BBC's flagship soap opera EastEnders was the big winner at last night's annual National Television Awards picking up three prizes including the coveted best serial drama gong at an event that threw up a number of unexpected results.
Despite controversy surrounding the show's recent "babygate" plot that attracted thousands of viewer complaints to the BBC and television regulator Ofcom, EastEnders spoiled the party for Coronation Street in its 50th-anniversary year by taking the top prize for ongoing drama.
Lacey Turner (Stacey Slater/Branning) and Ricky Norwood (Arthur "Fatboy" Chubb) added to the gloom in Weatherfield by winning the best serial drama performance and best newcomer awards respectively for EastEnders, leaving Corrie undecorated.
However, perhaps the biggest surprise of the evening was the failure of Doctor Who to win a prize in any category - the first time the popular sci-fi show has left the awards empty-handed since it was relaunched in 2005.
Although most commentators expected the best drama award to be a two-horse race between the BBC's Sherlock and Doctor Who, it was Waterloo Road that triumphed in the category, also seeing off Paul Abbott's critically acclaimed Channel 4 drama Shameless.
Fans will now be wondering whether a split in the vote for Steven Moffat - the man behind both Doctor Who and Sherlock - contributed to the lack of awards for the shows.
The disappointment continued for the two BBC series, as David Jason beat Matt Smith and Benedict Cumberbatch to the best drama performance prize for his role as DI Jack Frost in ITV's crime drama A Touch of Frost.
There was also no award for the godfather of reality TV, Big Brother, which ended in 2010 after a decade on Channel 4. Instead, the viewers honoured ITV's I'm a Celebrity… Get Me Out of Here! in the best entertainment programme category. The award was collected by this year's finalists Shaun Ryder and Stacey Solomon, who had already been on stage to open the ceremony with a rather awkward duet of the Happy Mondays' Step On.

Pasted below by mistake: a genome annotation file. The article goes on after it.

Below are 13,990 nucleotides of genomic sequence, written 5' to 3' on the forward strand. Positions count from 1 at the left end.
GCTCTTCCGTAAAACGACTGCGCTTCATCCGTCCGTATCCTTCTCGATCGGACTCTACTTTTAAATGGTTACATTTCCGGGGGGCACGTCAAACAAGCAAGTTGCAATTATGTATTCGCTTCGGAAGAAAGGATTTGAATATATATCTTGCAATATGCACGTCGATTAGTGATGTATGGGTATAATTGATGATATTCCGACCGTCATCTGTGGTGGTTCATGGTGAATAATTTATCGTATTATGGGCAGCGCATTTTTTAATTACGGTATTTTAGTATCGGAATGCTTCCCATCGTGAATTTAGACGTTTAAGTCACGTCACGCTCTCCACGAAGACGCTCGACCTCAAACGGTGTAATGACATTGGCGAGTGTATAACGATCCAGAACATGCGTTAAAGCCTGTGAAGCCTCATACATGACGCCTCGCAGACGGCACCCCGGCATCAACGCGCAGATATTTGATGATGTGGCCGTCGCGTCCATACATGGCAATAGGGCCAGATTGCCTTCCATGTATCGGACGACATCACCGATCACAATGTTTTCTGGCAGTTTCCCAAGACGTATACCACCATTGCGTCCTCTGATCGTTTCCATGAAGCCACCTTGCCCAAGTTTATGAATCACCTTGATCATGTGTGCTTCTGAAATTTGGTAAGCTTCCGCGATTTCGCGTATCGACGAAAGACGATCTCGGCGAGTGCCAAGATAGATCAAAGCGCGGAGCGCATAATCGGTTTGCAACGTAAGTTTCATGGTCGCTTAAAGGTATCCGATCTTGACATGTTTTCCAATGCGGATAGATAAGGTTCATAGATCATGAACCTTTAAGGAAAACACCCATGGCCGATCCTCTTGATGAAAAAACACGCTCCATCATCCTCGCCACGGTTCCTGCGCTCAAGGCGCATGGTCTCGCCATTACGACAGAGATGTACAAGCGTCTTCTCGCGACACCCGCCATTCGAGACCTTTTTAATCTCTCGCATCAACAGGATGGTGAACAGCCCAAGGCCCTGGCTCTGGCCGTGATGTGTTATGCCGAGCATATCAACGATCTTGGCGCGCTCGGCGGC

Less surprisingly, Ant and Dec were voted best entertainment presenters for the tenth year in a row (yes, tenth!), This Morning won the best magazine programme prize, Top Gear scooped best factual programme and E4's comedy smash hit The Inbetweeners took home the best digital choice award. ITV's Benidorm was awarded best comedy programme for the second time in its short history.
The special recognition award was presented to Bruce Forsyth by last year's winner Stephen Fry. In his acceptance speech, 82-year-old Brucie teased the audience with characteristic wit. "This kind of night would be a good night to announce my retirement" he said. "Well, I'm not bloody going to!"
The best talent show crown (better described as the Strictly v X Factor award) was taken by ITV's ratings behemoth X Factor after a controversial seventh series that culminated in record numbers of viewers tuning in to watch Essex-boy-done-good Matt Cardle take the top prize.
In a year that will see Simon Cowell launch the show in the US, the media mogul was keen to emphasise that he's not done with British TV.
"I have some ideas," teased Cowell, when asked backstage at the 02 Arena what's in store next for UK viewers.
He refused to be drawn on whether Cheryl Cole will be a member of his judging panel on The X Factor America, but confirmed: "There will be an announcement in a couple of weeks." Type your content here...